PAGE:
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in immunology, pertaining to foreign antigens; see also self.
Miller-Keane Encyclopedia and Dictionary of Medicine, Nursing, and Allied Health, Seventh Edition. © 2003 by Saunders, an imprint of Elsevier, Inc. All rights reserved.
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The doctrine of not-self explains that this way of thinking is mistaken, that there is no fixed self behind the ever-changing aggregates.
Thus, to the question of what nibbana entails, the Buddha replies using the stock formula for meditation on not-self He refuses to state categorically whether or not the self survives death because the inquiry is a misguided one that already begs the question, in that it assumes the existence of a permanent, substantial self.
The doctrine of not-self implies that whatever nibbana entails, it is certainly not the annihilation of something that previously existed, and it cannot involve extinction, as critics of Buddhist environmentalism might fear.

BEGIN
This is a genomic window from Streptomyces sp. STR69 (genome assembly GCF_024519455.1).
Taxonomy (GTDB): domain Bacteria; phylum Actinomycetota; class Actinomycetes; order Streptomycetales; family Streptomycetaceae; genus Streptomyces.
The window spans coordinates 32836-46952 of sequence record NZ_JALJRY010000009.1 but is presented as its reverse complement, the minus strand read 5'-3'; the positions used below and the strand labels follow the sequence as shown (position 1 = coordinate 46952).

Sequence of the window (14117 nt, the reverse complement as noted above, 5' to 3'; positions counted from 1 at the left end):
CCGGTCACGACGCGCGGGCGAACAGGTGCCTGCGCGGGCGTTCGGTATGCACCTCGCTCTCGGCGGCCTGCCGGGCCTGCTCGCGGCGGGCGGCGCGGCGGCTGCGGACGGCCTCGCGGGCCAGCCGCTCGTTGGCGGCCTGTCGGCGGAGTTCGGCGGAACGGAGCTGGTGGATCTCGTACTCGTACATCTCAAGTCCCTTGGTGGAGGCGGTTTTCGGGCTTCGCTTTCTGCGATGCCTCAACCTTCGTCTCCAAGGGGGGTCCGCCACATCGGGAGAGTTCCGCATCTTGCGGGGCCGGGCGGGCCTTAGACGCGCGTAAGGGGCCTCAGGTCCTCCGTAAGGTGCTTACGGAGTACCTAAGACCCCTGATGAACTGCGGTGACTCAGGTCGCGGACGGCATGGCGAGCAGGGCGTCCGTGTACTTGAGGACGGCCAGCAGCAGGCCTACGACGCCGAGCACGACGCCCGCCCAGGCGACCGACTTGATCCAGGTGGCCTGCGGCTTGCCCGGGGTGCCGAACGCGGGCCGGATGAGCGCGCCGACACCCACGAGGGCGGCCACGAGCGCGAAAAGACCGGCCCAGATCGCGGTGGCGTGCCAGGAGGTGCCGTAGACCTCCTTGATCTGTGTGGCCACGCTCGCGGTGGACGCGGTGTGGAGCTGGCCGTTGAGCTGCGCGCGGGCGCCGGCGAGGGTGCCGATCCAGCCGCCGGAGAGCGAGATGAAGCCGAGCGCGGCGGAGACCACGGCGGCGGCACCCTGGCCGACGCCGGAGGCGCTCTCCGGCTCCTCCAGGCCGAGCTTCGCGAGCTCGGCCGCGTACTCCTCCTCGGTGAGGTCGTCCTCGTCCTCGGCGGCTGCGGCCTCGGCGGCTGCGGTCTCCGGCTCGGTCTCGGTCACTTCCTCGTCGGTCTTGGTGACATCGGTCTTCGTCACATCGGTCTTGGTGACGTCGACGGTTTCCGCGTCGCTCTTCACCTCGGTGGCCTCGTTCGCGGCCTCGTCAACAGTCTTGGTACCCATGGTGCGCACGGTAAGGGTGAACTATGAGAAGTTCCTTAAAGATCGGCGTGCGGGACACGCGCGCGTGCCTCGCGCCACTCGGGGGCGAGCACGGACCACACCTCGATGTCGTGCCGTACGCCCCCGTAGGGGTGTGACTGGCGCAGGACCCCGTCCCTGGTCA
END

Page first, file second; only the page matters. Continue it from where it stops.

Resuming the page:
It is said that to fully discern not-self and thereby attain liberation will bring about a complete transformation in oneself and one's perception of the world, as well as in one's way of being 'in' the world (e.g., Anguttara Nikaya iv 53).
As we have seen, the doctrine of not-self suggests that there is no determinate, permanent, or substantial entity that lies behind the ever-changing and unsatisfactory phenomena that make up a person.
The second implication, then, is that the doctrine of not-self does not allow us to retain any final view.
It may be objected, here, that Buddhism contains several views too, such as the view of reality being marked by impermanence, suffering, and not-self, that is, the doctrine of the Three Marks of Existence, with which this paper has been concerned.
Holmes Rolston, for instance, says that it requires the 'pushy defense of individual integrity' that the doctrine of not-self seems to negate (Rolston 1987: 184).
If a thing needs the sort of fixed, objective identity that not-self negates in order for us to say that it has positive value, then it will also need it to have negative value.
The question of how this fts in with the doctrine of not-self is one that has arisen several times throughout the course of Buddhist history; what is certain is that the insubstantiality or indeterminateness of beings does not preclude our valuing them in the same way that it prevents our claiming that they have value.
I asked whether the doctrines of suffering, impermanence, and not-self as they appear in the Pali canon are consistent with an approach that ascribes value to nature.